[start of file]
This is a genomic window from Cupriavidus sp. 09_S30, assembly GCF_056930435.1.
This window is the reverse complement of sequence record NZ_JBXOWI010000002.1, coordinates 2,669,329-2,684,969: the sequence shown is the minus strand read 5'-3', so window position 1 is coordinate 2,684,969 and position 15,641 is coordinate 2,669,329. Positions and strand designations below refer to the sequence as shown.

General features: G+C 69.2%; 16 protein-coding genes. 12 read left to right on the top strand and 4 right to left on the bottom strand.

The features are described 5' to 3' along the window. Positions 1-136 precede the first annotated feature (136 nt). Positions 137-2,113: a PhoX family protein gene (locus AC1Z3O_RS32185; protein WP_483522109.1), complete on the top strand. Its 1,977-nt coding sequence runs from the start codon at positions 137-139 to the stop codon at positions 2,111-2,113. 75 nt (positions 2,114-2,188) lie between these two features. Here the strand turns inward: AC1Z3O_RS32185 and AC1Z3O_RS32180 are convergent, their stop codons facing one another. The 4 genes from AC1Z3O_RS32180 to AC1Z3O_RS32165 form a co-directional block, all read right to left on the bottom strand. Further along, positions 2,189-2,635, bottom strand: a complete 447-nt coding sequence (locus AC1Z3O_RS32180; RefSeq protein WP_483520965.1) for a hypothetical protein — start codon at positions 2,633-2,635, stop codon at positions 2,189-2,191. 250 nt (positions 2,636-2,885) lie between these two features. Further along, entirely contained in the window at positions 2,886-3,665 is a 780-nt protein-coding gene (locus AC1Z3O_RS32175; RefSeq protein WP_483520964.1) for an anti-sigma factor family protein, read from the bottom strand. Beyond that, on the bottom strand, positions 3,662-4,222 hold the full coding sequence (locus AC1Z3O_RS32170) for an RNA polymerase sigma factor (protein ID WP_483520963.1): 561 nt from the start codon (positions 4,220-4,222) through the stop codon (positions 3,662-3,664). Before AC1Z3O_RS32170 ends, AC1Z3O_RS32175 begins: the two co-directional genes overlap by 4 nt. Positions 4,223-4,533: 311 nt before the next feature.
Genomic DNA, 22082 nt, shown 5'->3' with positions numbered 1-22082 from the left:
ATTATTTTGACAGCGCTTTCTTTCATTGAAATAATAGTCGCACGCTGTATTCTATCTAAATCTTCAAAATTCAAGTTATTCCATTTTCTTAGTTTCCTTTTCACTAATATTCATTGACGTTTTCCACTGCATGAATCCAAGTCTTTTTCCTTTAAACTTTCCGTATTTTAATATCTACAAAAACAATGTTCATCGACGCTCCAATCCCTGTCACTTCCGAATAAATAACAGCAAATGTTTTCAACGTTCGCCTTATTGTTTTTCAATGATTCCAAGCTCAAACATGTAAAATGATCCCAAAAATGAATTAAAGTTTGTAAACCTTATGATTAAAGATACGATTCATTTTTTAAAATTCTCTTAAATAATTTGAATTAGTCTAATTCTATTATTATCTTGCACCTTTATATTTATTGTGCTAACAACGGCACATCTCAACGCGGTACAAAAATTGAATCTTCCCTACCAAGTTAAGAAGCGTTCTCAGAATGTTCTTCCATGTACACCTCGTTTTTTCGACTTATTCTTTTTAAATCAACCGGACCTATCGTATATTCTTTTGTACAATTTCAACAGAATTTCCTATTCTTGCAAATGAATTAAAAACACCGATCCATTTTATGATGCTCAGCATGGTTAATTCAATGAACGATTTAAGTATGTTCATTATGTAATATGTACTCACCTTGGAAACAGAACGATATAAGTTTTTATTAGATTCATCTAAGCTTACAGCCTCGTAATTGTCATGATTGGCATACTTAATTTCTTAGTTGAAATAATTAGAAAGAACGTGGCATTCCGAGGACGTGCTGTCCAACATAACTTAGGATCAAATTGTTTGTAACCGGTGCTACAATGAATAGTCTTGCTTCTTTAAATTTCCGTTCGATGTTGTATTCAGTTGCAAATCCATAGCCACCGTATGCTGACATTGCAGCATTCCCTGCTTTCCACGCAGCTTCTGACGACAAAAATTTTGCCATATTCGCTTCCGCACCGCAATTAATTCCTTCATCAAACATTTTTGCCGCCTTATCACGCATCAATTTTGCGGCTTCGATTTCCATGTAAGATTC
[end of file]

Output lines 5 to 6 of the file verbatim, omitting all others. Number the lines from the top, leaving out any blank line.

Genomic DNA, 22082 nt, shown 5'->3' with positions numbered 1-22082 from the left:
ATTATTTTGACAGCGCTTTCTTTCATTGAAATAATAGTCGCACGCTGTATTCTATCTAAATCTTCAAAATTCAAGTTATTCCATTTTCTTAGTTTCCTTTTCACTAATATTCATTGACGTTTTCCACTGCATGAATCCAAGTCTTTTTCCTTTAAACTTTCCGTATTTTAATATCTACAAAAACAATGTTCATCGACGCTCCAATCCCTGTCACTTCCGAATAAATAACAGCAAATGTTTTCAACGTTCGCCTTATTGTTTTTCAATGATTCCAAGCTCAAACATGTAAAATGATCCCAAAAATGAATTAAAGTTTGTAAACCTTATGATTAAAGATACGATTCATTTTTTAAAATTCTCTTAAATAATTTGAATTAGTCTAATTCTATTATTATCTTGCACCTTTATATTTATTGTGCTAACAACGGCACATCTCAACGCGGTACAAAAATTGAATCTTCCCTACCAAGTTAAGAAGCGTTCTCAGAATGTTCTTCCATGTACACCTCGTTTTTTCGACTTATTCTTTTTAAATCAACCGGACCTATCGTATATTCTTTTGTACAATTTCAACAGAATTTCCTATTCTTGCAAATGAATTAAAAACACCGATCCATTTTATGATGCTCAGCATGGTTAATTCAATGAACGATTTAAGTATGTTCATTATGTAATATGTACTCACCTTGGAAACAGAACGATATAAGTTTTTATTAGATTCATCTAAGCTTACAGCCTCGTAATTGTCATGATTGGCATACTTAATTTCTTAGTTGAAATAATTAGAAAGAACGTGGCATTCCGAGGACGTGCTGTCCAACATAACTTAGGATCAAATTGTTTGTAACCGGTGCTACAATGAATAGTCTTGCTTCTTTAAATTTCCGTTCGATGTTGTATTCAGTTGCAAATCCATAGCCACCGTATGCTGACATTGCAGCATTCCCTGCTTTCCACGCAGCTTCTGACGACAAAAATTTTGCCATATTCGCTTCCGCACCGCAATTAATTCCTTCATCAAACATTTTTGCCGCCTTATCACGCATCAATTTTGCGGCTTCGATTTCCATGTAAGATTC